Which lane is Andrew Yang occupying in the race for mayor?
He doesn't know. And he's not worried about it.
“We want to humanize government. We want our government working for us, the people," he told NY1. "How does that get categorized in our current political ideologies? I’m not sure. But I know that New Yorkers want the exact same thing.”
The apolitical outlook is carried over from the presidential bid that catapulted him to fame.
“It’s not left, it’s not right, it’s forward,” he said at a CNN debate in October 2019.
In his campaign for mayor, Yang’s policies and coalition span the Democratic spectrum.
By most standards, he does tack more moderate. He wants to grow some parts of the NYPD. He seeks corporate partners like JetBlue. And he discourages higher taxes on the wealthy.
“If you raise taxes at a level where people actually vote with their feet and also head to Florida, then you’re not serving the policy’s goal, which is generating revenue for the state or the city,” he told the pro-business Association for a Better New York.
At the same time, he proposes dropping tax breaks for the likes of Madison Square Garden and adopting NYPD reforms like a civilian commissioner and a city residency requirement in hiring.
“So you would have hundreds of off-duty officers walking around, which I think would actually improve the atmosphere and sense of public safety,” he said at the Met Council mayoral forum.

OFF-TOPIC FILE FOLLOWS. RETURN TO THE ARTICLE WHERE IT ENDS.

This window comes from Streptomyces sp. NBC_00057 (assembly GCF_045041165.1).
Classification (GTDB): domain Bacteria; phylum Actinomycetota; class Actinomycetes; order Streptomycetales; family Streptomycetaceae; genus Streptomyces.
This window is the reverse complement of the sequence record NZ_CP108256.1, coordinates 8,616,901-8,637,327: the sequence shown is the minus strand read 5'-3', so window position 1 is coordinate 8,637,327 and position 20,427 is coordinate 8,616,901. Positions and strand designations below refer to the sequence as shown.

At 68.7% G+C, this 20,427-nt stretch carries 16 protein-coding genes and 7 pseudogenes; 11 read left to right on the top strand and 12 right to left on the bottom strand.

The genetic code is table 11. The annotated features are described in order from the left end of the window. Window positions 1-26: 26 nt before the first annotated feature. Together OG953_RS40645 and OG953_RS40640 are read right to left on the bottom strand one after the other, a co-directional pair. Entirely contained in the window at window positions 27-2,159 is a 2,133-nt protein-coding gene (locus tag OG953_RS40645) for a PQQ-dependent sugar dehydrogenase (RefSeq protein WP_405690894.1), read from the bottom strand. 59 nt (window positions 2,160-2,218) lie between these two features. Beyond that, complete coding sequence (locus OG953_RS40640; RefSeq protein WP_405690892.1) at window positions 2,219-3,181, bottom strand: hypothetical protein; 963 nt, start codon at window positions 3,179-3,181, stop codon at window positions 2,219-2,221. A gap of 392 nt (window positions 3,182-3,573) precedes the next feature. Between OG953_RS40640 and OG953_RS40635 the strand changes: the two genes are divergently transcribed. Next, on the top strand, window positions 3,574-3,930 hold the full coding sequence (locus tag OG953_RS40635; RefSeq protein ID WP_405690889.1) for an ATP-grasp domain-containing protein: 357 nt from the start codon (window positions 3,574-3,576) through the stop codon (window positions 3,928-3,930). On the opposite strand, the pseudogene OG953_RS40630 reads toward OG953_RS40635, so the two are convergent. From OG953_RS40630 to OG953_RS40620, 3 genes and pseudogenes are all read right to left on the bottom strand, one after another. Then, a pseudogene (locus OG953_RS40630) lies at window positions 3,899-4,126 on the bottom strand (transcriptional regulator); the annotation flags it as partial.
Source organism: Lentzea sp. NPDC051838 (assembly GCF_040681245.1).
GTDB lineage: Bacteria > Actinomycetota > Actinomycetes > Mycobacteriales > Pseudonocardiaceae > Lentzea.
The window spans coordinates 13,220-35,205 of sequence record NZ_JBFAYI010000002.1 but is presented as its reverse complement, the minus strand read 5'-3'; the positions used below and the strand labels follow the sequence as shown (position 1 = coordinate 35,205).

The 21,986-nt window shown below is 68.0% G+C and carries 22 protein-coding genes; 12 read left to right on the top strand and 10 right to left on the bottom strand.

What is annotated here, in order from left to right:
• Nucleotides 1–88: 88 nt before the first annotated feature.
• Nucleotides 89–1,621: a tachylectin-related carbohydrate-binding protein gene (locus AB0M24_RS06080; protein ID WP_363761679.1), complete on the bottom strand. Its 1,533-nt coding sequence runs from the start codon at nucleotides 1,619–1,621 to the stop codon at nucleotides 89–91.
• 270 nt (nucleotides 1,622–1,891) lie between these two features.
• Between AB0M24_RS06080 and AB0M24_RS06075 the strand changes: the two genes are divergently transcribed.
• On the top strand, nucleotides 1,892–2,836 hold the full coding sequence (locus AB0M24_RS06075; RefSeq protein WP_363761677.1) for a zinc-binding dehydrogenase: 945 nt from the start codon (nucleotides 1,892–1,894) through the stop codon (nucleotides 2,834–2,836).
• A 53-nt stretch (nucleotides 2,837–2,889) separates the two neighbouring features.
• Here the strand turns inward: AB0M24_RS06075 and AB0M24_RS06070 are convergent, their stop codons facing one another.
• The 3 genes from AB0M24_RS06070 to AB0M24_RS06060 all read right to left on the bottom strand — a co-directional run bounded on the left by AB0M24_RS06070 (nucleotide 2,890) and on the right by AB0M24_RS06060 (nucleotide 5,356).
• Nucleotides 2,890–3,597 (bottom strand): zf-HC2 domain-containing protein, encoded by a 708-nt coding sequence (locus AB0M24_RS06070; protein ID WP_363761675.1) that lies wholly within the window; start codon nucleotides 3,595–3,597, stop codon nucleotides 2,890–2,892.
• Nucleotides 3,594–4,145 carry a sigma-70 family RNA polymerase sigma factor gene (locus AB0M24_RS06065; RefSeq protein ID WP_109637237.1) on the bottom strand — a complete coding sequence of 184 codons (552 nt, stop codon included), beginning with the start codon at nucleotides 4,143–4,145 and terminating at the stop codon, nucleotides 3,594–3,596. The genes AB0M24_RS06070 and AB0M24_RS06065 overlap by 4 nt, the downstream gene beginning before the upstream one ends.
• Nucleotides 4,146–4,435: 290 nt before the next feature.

Meanwhile, two key Yang proposals are progressive on their face: a basic income for the poorest New Yorkers of $2,000 per year — “a billion dollars in cash relief to eliminate extreme poverty in our city” — and a city-run People’s Bank for those with limited to no access to banking.
But he’s soliciting private-sector investment to boost both ventures — again, making it hard to define him politically.
Yang’s endorsers also run the gamut in betting on the race’s frontrunner.
They include left-leaning City Council Member Carlos Menchaca, who told NY1 he's "absolutely, absolutely" looking to pull Yang further to the political left. Menchaca says they talk regularly about it, emphasizing the open dialogue Yang keeps.
They also include the centrist New Era Democrats, which in the past endorsed Rudy Giuliani and Michael Bloomberg.
“I do think he’s progressive, I do think he’s moderate, but most of all, I think he’s reasonable," said club president John Orlando. "I think he’ll listen and he's going to see what's working, what's not."